14. “Yes, this sounds awesome
    No, this sounds idiotic
    You’re a condescending, elitist dick”

    Can i choose D, all of the above? 🙂

    As I return to this hobby, I find– as opposed to my youth– I now have more money than I have time. Kids, work, lawn care, exercise, poodle grooming… I find fleeting few hours to build. And, thankfully, I no longer have to scrounge between the cushions for quarters to get a new tube of testors glue. Not to say I can burn greenbacks for kindling in my fireplace, but I’ve already decided that I’ll only buy kits that are either (1) a subject I HAVE to make or (2) really, really, really awesome kits.

    While in-box reviews are better than nothing, and some authors do provide a wealth of historic information to go along with things like decal and build options, I find that only full build reviews give me in info I need to pick kits. Honestly, even most full build reviews seem to be “This kit had a fit issue with the tracks, but was wicked awesome, 95%!”. This isn’t to say other reviewers are crap, they ARE providing valuable services, but I do want MORE. Personally, I end up looking at a bunch of these reviews, making a list of potential kits in my head, then surfing a bunch of forums to find the REAL details out.

    This has led me, thus far, to Tasca’s Sherman and Luchs, Tamiya’s 1:32 Corsair, Eduard’s Rhino edition F-4, and Meng’s Whippet. All look like very fun projects. But would I pay a bit of cash to get a go-to-source I trust for this information? Yep. Not a billion dollars. But I’d subscribe to a magazine and I’d certainly throw a couple bucks at a website.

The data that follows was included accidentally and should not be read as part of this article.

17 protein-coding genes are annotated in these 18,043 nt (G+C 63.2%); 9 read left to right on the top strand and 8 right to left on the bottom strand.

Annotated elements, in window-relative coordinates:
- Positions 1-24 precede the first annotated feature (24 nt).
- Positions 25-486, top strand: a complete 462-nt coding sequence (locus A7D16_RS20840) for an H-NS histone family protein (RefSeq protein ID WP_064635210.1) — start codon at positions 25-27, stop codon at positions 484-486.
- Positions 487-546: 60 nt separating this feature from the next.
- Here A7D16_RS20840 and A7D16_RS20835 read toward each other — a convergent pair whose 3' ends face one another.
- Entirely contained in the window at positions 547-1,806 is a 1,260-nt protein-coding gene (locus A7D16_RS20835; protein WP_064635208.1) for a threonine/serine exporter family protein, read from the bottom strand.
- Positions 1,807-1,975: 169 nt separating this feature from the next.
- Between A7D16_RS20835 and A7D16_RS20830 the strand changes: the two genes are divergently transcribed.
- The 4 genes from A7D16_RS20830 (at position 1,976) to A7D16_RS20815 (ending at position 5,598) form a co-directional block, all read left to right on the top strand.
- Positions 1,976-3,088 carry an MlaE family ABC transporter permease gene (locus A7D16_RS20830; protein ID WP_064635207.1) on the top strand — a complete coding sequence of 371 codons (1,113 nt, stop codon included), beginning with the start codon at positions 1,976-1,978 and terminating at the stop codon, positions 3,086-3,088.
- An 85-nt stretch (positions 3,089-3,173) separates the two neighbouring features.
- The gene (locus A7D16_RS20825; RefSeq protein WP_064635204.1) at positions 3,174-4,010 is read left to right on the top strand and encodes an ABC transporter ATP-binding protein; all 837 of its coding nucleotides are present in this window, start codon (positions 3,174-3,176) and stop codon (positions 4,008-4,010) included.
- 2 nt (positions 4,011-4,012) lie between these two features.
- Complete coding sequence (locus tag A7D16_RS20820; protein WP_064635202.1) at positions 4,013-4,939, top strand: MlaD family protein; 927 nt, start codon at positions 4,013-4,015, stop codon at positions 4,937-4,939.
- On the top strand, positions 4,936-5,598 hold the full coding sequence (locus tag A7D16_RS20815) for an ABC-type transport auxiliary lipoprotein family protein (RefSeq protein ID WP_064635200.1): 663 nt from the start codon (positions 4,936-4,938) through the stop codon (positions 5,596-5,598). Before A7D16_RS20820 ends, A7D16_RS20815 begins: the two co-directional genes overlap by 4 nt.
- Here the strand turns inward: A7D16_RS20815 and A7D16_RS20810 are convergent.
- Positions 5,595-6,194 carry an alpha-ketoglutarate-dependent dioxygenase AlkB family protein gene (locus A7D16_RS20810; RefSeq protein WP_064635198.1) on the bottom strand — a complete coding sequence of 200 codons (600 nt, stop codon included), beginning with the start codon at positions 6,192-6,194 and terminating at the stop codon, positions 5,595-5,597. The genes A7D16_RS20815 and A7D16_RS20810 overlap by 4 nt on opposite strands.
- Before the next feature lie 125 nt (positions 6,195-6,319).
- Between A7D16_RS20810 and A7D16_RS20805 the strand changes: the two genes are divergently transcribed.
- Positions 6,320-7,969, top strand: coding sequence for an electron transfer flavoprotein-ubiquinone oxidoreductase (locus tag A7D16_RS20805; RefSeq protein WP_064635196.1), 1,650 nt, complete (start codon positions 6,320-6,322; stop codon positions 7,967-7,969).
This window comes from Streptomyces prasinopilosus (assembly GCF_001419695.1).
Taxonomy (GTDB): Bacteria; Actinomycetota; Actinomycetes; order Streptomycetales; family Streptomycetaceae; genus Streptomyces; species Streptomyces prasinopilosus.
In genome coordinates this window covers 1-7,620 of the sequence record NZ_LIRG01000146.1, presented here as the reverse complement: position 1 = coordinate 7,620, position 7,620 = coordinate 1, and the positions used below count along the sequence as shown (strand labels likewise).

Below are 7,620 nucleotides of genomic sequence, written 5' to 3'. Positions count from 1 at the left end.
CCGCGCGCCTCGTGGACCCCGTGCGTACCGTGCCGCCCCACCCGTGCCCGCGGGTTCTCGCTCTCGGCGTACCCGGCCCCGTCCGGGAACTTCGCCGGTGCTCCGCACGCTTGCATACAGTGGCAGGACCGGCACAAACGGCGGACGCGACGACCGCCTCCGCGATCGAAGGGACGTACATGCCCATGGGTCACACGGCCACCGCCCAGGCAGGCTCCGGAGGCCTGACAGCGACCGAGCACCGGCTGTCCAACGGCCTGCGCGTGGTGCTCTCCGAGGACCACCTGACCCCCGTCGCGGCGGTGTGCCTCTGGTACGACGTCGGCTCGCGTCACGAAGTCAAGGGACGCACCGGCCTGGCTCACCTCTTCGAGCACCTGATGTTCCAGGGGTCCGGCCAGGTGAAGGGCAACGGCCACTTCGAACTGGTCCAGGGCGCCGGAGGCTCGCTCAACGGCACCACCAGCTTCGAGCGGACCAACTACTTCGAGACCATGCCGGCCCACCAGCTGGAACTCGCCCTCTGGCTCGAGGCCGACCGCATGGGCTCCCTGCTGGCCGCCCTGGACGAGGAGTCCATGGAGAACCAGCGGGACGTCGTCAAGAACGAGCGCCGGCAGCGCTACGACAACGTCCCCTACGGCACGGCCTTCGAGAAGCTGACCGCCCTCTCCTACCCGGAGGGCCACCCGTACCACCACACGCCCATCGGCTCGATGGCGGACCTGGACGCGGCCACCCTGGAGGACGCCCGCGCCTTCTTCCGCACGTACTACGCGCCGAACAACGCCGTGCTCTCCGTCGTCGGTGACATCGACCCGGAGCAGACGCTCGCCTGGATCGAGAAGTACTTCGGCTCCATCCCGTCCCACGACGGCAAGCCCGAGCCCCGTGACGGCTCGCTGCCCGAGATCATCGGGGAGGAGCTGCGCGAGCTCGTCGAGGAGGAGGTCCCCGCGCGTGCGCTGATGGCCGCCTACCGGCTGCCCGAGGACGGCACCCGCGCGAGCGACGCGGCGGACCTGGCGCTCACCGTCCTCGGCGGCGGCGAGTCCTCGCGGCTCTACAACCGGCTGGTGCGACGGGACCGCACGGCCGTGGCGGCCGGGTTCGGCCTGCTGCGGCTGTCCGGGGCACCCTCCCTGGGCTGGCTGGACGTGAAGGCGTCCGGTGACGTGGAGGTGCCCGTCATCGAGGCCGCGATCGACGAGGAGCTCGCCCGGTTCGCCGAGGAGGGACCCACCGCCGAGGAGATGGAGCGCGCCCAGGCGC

My other hobby is cycling, and interestingly the best cycling news and commentary site on the ‘net is an amateur site. Inring.com. His writing and material rides circles around the actual news outlets. And he’s largely self-funded with some minor donations on occasion. I’d support similar activity in this hobby.

    Lastly I think it was Doogs’ writeup of building the Corsair that I read at work one night at 0300, along with all the technique tutorials he posted, that made me pull the trigger and get back in the hobby. So on a personal front I feel obligated to make a one time donation and see how it goes.